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The Moral Economy: Why Good Incentives Are No Substitute for Good Citizens (Castle Lectures Series) Hardcover – May 24, 2016
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But it was much more complicated than that. The incentives did not only erode people's effort level but also their morals: SOME people stopped working out of the only right motives of the engineer ("willing to achieve something cool and useful and something of high quality"). Somehow incentives eroded the "right" motives even in cases when the sums achieved were not huge at all.
Samuel Bowles' book discusses the problem why sometimes incentives crowd-out (erode) the social (altruistic, reciprocal etc.) preferences of people when they are acting in the society and the companies. But he also discusses how social and economic incentives in some cases can work in synergy. When economic incentives do not act alone but are combind with a message (e.g. "it is wrong to do A and that's why we will put a monetary penalty for breaking the rule"), the incentives sometimes work together fine. So in the end this an optimistic book.
The book is kind of conclusion of Bowles' studies during his whole life. (Bowles is a left-wing economist - I am right-wing but I trust on him for reasons which kind of become evident reading his not so politically correct writings.)
This is not only a book describing the reality as it is but a book which wants to give advice to the Legislator. Bowles sees the task of the Legistlator much in an Aristotelian sense. It is not about creating a society where knaves are through incentives put to work in a manner that contributes to common good. It is also about developing incentives and institutions in a way which creates moral citizens with social preferences - or at least make the rules so, that existing social preferences do not crowd out and that people with social preferences are able to have a positive impact on the society and e.g. through peer punishment affect even how the other people without social preferences act.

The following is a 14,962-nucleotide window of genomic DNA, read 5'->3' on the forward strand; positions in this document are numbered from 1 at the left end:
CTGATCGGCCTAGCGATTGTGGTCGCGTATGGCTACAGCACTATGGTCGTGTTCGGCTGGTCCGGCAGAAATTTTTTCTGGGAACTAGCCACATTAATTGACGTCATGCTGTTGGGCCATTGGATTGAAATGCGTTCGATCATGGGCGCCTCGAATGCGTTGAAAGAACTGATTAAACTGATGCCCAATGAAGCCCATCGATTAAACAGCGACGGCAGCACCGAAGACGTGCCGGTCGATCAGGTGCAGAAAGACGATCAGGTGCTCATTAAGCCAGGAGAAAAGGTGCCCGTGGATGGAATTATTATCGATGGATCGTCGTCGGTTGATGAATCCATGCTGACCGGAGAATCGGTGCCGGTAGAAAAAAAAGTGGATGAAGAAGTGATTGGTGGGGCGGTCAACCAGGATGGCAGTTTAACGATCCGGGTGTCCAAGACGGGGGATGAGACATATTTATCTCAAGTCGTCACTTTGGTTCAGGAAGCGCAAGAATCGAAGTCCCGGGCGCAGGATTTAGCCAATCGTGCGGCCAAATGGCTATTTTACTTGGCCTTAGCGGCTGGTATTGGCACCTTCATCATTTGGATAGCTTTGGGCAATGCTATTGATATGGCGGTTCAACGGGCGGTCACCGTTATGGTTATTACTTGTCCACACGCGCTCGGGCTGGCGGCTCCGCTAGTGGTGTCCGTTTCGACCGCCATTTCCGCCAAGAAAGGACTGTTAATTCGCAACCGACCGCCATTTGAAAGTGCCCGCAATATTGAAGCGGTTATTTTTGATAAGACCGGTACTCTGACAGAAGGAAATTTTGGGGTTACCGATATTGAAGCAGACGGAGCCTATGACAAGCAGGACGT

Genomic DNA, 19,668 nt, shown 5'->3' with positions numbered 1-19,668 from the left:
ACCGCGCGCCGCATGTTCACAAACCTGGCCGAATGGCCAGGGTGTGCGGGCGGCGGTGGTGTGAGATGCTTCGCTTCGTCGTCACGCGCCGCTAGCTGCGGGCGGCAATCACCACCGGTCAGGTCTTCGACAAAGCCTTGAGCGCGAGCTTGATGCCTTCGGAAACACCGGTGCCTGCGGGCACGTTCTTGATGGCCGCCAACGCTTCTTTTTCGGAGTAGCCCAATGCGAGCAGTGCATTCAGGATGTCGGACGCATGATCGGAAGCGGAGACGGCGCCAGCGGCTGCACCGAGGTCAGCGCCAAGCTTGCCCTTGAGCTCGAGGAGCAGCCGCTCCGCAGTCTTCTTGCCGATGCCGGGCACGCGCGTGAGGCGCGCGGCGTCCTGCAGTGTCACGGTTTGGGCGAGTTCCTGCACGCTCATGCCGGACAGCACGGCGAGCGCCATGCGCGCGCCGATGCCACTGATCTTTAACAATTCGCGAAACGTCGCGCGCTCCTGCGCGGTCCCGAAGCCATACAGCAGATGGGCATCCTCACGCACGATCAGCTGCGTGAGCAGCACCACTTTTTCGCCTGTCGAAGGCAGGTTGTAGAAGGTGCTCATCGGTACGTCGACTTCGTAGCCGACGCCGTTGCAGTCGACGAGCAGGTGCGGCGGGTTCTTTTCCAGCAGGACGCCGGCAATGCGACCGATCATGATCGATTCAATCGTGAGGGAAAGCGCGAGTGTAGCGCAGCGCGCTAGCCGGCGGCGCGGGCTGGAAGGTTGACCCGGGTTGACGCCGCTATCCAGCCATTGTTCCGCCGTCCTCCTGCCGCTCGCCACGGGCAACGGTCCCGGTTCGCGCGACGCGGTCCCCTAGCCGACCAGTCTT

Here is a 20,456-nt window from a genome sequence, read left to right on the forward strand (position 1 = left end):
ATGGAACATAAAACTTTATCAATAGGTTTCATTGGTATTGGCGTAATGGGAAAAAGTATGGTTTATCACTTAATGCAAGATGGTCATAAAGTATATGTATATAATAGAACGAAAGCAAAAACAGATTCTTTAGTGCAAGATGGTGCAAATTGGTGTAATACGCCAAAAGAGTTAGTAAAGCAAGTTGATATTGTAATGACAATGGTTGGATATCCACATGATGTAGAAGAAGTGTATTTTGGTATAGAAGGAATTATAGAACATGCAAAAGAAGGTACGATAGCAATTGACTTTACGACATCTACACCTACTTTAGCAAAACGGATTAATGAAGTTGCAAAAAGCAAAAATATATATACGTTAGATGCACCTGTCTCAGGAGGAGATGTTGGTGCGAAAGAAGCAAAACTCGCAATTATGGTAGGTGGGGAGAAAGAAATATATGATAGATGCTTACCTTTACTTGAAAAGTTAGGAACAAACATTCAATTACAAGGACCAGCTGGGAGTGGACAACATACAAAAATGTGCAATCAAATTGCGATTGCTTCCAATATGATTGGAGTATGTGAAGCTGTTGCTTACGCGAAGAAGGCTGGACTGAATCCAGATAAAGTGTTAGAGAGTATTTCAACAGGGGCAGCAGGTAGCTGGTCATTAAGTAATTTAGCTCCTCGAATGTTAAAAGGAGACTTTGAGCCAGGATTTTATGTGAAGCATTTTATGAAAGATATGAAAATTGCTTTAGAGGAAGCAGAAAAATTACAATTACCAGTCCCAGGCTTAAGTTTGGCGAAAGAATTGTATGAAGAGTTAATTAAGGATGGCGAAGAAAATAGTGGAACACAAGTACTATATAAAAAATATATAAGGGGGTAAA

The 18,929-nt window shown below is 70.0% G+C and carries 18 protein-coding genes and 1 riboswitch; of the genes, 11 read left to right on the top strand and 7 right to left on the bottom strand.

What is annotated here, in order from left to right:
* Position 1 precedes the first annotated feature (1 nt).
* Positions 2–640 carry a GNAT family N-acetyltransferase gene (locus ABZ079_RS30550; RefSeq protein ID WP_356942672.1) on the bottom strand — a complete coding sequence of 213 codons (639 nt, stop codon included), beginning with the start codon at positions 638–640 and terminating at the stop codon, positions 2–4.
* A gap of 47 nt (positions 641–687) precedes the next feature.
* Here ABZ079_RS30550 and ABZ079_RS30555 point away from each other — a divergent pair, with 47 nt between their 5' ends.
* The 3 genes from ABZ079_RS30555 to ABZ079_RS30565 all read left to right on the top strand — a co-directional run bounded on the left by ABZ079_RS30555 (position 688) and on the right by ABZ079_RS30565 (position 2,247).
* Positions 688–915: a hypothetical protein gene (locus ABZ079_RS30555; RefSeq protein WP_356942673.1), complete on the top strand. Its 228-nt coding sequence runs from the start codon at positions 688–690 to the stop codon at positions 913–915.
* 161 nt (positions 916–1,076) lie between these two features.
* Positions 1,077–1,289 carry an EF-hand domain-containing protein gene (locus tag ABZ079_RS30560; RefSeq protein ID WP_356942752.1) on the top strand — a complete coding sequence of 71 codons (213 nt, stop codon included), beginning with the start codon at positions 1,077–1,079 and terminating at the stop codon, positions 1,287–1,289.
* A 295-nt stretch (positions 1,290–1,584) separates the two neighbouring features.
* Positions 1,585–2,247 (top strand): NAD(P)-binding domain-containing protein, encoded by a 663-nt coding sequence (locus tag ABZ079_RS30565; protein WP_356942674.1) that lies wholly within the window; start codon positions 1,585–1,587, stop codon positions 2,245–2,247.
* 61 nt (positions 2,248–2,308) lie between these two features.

Bowles is an unusually expansive thinker among economists, both in terms of where his thinking is on the spectrum of views and in his awareness of other disciplines -- political science, history, biology, sociology. Bowles was multi- and inter-disciplinary before it became fashionable. (Do you get the sense I'm a fan?) In the past, I would have characterized him as leftist/progressive. With Herbert Gintis and others, he was one of the architects of UMass Amherst's deeply under-appreciated, progressive economics department. I'm not sure where he might be placed now. And that's good. He challenges everyone, as far as I can tell.
Bowles moves easily from technical, academic treatments of his subjects (see "A Cooperative Species", "Microeconomics: Behavior, Institutions, and Evolution", or "The New Economics of Inequality and Redistribution") to ones easily understood by almost any reader. (I have some comfort with mathematics, for example, but have no learning in mathematical economics beyond what I've managed to cobble together for myself.)
"The Moral Economy" is quite accessible to readers not versed in technical economics, but it does not condescend or over-simplify (a problem with most economic writing directed at general audiences). Readers with no awareness of contemporary economics -- especially the role game theory and behavioral sciences have played in recent years -- may find the book less enjoyable or rewarding. But it is still very readable.
Most important, Bowles is delving into a subject which I think is beginning to get more (and needed) attention in the long aftermath of the 2008 financial crisis. After seeing critical flaws in conventional economics laid bare in the crisis (and plenty of economists and others still effectively deny that there are problems), how do we apply new findings in the social sciences to do advance beyond mere critiques of old approaches? The answer, if I understand Bowles and others correctly, is that we need a better understanding of the economic actors -- us -- an understanding that doesn't omit or mis-characterize key features of human behavior (like altruism). We need to apply an understanding of essentially moral humans.
All my take, all possibly mistaken. Still a very interesting read.
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It focuses on two competing models: the standard economics model in which people act in purely self-interested...Read more